July 10, 2012

Last week, Germany’s Foreign Office announced that EU Blue Card applications are being accepted for assignments having an effective start date of August 1,2012.

What’s Changed?

In May 2009, the European Union (EU) introduced a “fast-track” process to move non-EU national, highly-skilled labor in hopes of cross-pollinating foreign entrepreneurship and shortage occupation labor throughout the EU community. Since 2009, each EU-member country has had opportunity to phase in this directive according to each member state’s labor needs.

In April 2012, the German Bundestag (the National Parliament) passed the EU’s Blue Card Directive to make it easier for highly-skilled and shortage occupation workers to obtain work permits and reside in Germany. As of this week, Germany’s Foreign Office announced it will now begin accepting EU Blue Card applications for foreign nationals applying to commence work on or after August 1, 2012.

Basic EU Blue Card Qualification Requirements

According to the Foreign Office, the EU Blue Card Fast-Track Migration Scheme general requirements are as follows:

  1. Applicants must have a university degree and a firm job offer (work contract) in Germany;
  2. Applicants must earn a minimum annual gross salary of €45,000 (approx. US$55,266);
  3. Skills-shortage professions such as engineers, IT experts and doctors may earn a minimum annual gross salary of €35,000 (approx. US$42,984);
  4. EU Blue Card-holders may be eligible for an unlimited German work and residence permit after only three years of continuous residence in legal status, provided that they also have a valid work contract at the time of application for permanent residence;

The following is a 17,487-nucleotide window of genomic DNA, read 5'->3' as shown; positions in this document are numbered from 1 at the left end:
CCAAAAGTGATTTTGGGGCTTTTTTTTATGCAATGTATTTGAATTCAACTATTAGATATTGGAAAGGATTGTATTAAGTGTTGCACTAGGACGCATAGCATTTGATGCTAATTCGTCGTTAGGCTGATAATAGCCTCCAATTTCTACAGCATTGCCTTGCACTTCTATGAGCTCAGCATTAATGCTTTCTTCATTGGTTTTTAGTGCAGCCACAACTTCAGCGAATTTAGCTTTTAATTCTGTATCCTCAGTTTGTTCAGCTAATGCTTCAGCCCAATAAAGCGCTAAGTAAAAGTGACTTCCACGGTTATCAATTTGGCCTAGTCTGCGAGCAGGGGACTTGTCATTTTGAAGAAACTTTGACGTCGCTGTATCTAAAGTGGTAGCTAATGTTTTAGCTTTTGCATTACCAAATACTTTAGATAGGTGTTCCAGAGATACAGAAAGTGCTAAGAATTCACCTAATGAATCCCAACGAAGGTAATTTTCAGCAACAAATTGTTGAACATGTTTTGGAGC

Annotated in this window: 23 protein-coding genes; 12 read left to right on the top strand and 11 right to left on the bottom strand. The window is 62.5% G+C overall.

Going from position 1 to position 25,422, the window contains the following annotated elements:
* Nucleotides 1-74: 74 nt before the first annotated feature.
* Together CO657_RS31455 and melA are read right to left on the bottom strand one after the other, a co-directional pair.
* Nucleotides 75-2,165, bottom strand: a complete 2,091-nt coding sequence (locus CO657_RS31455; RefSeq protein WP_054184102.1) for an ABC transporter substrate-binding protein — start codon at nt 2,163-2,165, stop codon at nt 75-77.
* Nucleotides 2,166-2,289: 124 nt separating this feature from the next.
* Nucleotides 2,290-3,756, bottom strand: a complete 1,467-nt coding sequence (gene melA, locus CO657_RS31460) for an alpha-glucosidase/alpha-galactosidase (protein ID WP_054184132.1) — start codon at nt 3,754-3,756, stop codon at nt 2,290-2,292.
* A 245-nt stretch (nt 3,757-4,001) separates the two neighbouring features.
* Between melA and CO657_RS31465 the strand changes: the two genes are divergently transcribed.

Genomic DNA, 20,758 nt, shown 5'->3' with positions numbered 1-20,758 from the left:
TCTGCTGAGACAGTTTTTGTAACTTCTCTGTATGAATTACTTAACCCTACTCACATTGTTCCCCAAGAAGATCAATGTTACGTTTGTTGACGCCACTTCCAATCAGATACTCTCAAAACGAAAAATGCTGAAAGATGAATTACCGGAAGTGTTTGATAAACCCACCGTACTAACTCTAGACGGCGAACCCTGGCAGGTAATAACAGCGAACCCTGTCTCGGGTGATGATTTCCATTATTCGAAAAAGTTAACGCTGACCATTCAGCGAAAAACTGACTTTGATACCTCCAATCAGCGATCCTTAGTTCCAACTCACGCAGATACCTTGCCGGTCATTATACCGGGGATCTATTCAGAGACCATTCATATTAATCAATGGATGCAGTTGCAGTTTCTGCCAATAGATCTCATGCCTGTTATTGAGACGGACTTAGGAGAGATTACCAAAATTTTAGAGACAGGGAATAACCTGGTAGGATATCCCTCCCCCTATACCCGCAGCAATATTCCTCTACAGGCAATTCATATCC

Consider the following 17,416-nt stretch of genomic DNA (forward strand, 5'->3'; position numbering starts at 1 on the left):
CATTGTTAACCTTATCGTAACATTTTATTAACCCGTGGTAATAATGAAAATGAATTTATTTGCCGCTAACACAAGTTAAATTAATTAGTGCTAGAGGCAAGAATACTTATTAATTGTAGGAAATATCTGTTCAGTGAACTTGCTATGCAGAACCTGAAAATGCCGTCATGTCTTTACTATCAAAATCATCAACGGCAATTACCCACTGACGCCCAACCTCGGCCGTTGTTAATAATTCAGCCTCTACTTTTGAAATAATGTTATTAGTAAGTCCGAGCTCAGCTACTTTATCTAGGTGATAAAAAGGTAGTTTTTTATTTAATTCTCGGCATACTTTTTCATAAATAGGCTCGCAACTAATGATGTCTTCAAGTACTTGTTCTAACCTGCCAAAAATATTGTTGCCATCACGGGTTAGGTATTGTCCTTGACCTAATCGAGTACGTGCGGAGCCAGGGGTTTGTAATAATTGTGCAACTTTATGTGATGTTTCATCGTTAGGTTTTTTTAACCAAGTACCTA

5. Blue Card holders with a basic working knowledge of spoken/written German (e.g., a B1 international language certificate) may be eligible to apply for an unlimited work and residence permits after two years of continuous residence in legal status;
  6. Qualified accompanying spouses would be entitled to apply for derivative work authorization regardless of German language skills;
  7. While not yet officially announced, it is possible that the Foreign Office may introduce new six-month residence permit to allow non-EU national graduates of German universities to seek qualified, long-term employment opportunities in Germany.

According to the Foreign Office, the Federal Labor Office will “fast-track” Blue Card application processing within two weeks from date of application. However, as the Foreign Office and the Labor Office must train up staff on appropriate processing protocols, initial Blue Card applications may take longer to process until staff is comfortable with the procedures and requirements.

ACTION ITEMS FOR EMPLOYERS

Announcement of the EU Blue Card Scheme has been largely welcomed by the German academic and business community to address the increasing shortage of skilled engineering and IT specialist workers.

While the Blue Card is recognized in other EU-member states, companies who have assignees working in other EU countries in Blue Card status should be cognizant that the German Labor Office may not yet be on board with “fast-tracking” these types of applicants. Given the newness of this scheme, assignees wishing to leverage their existing Blue Card status should review their ability to do so with their German immigration supplier.

Companies and assignees interested in submitting EU Blue Card applications are strongly advised to work with their German immigration suppliers to confirm a prospective applicant’s qualifications with the Federal Labor Office. Applicants should bear in mind that as this is a newly-announced work permit scheme, Blue Card application requirements, protocols and timing expectations may change with little to no advance public notice.

Glenn Faulk, Senior Manager, Knowledge Management, has written this alert in coordination with our German KGNM-Cheryl Koenig Relocation Services Group GmbH.

Caveat Lector | Warning to Reader

This content is provided for general information purposes only and does not constitute legal advice or final guidance for any immigration matter. Readers are reminded that a country’s immigration laws and requirements may change with little to no advance public notice. Questions regarding specific immigration matters should be addressed to your Pro-Link GLOBAL specialist.